The standoff in Kitui County pitting Governor Charity Ngilu and the County Assembly seems to have snowballed into a full blown war, sucking in other leaders and turning into an endless blame game.
When she assumed office as the second Kitui governor, Ngilu enjoyed a small lull before things went awry, with MCAs being her main thorn in the flesh. When they are not accusing her of failure to account for development projects and marginalisation of regions, the ward representatives are either shooting down the executive’s budgets or rejecting her appointees.
The latest casualties were two nominees for chief officer’s posts who were rejected by the assembly on account of a bloated workforce.
However, the governor, a seasoned politician in her own right, seems unmoved by the seeming unrest in the county, describing the atmosphere as a political scheme by her detractors to slow her down.
Mrs Ngilu, who controls a small majority in the assembly through her Narc party, has accused the majority Wiper party of orchestrating a smear campaign to paint her administration black.
However, the entry of Yatta/Kwa Vonza Ward MCA John Kisangau who is elected on Ngilu’s Narc party to the circle of her harshest critics seems to have tilted this narrative.
Mr Kisangau resigned as Narc’s minority leader in the assembly last month, saying he was tired of living a lie and that the governor was not committed to implementing her manifesto. He also said it had become increasingly difficult to defend the executive in the assembly. He has since been replaced with Miambani ward MCA Alex Nganga.
“The governor has totally failed in planning. We have a very good County Integrated Development Plan but with zero activity towards achieving the desired results,” Kisangau told Sunday Standard.
Mr Kisangau said Ngilu had failed to deliver on her water and healthcare pledges.
But to give credit to the governor, Kisangau said Ngilu did some remarkable work in 2017-18 financial year, but lamented that there was little to show for 2018-19.
He added that the standoff in the county was the governor’s own creation because “she wants to run the county alone.”
The current minority leader Alex Nganga however has pledged to embrace a more consultative approach in resolving the stalemate.
Nganga claimed there were senior officers in Ngilu’sadministration working towards her downfall. He urged the governor to sack them before it is too late.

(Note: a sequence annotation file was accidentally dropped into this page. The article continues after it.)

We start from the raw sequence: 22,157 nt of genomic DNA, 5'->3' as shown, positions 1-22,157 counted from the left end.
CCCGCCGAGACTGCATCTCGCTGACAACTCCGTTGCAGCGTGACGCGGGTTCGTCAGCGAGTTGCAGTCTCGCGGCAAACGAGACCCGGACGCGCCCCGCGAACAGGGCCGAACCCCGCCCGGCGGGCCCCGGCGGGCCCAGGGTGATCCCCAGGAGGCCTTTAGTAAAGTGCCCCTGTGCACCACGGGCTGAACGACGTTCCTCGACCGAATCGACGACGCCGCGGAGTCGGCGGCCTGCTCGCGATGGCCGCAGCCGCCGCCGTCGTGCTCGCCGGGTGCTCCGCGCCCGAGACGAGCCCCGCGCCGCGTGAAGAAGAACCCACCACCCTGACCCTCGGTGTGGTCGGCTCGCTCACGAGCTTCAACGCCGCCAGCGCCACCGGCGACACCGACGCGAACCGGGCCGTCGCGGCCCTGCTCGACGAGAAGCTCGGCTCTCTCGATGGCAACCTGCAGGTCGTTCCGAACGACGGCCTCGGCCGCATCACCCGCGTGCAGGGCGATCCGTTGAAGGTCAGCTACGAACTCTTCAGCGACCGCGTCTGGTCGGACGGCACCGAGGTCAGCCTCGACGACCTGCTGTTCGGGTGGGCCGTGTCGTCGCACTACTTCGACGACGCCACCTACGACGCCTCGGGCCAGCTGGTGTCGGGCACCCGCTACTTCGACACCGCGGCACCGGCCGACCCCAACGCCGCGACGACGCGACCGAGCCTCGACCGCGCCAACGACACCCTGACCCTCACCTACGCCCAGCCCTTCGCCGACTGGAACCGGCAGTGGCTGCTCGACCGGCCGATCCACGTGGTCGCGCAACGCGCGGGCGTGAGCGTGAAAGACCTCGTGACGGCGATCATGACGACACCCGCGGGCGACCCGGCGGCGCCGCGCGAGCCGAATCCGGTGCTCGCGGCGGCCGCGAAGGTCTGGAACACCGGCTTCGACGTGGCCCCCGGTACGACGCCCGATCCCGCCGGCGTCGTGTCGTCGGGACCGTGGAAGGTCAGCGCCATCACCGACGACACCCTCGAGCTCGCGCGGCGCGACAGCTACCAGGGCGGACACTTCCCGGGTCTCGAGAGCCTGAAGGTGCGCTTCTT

“They should know there is a new Sherriff in Narc party and we will deal with them. If I find that you are not toeing the governor’s line you will go home,” Nganga announced last week.
James Mutio, the secretary general of the Ngilu led Narc party, has appealed to MCAs and residents not to judge the governor’s performance this early, saying she still has time to prove herself.
“The governor has been in office for only two years, let us give her time,” said Mutio.
But there is a strong feeling from sections of Kitui leadership that she has so far failed as governor.
Senator Enoch Wambua said the governor has failed in sticking to procedures and processes in running county affairs. This, the senator said, has exposed some of her projects such as Kitui County Textile Centre (Kicotec) to audit queries.
The factory attracted the ire of the county assembly which dismissed it as an illegal entity that had been established without MCAs’ approval and public participation.
But to Ngilu’s credit, the factory has attracted the attention of the national government that gave it a tender to produce uniforms for chiefs and their assistants across the country.
Last month, it released its first batch of 2,800 uniforms, with Ngilu terming it as a game changer that will boost the local manufacturing economy and bolster the county revenue base.
Meanwhile, Senator Wambua accused Ngilu of despising other elected leaders and thriving on populist pronouncements to score political points.
“I will be firm in standing for what I believe to be in the best interest for the people of Kitui. That is why they elected me as their senator and I will never play politics with issues affecting their lives,” Wambua said.
Majority leader of the Wiper party Peter Kilonzo denied that the party’s MCAs were sabotaging the governor, stating that some of Ngilu’s projects and actions were against the law.
Ngilu has warned her critics not to expect ‘brick and mortar’ development, saying that her key agenda was wealth creation and empowering the locals to create wealth on their own.
Some of the projects geared towards this revolve around sponsoring training of locals such as over 300 artisanal miners who were trained at South Eastern Kenya University and an equal number of youths trained on garment making and currently employed at Kicotec.
Others are training for bee keepers to add value to honey, an initiative being driven by Dr Temi Mutia, the value chain specialist in the office of the governor among other initiatives.
Another initiative in this line dubbed Ndengu Revolution in which the governor vigorously campaigned for green grams farming came a cropper last year after the county was enveloped in a ndengu glut with no market to take the produce.
The governor had assured farmers of a market in India, promising that a kilo would go for Sh100. But when the Indian government locked out its market due to over production by Indian farmers, Kitui farmers were left disillusioned with the prices dropping to a low of Sh20 per kilo.
And with the heat still rising in the county, some within the governor’s circle have asked Wiper party leader Kalonzo Musyoka to whip his MCAs so as to give the governor time to work.
But speaking in Mwingi recently, Kalonzo who acknowledged being aware of the squabbles advised the two arms of the county government to sort out their differences, and refused to get involved.
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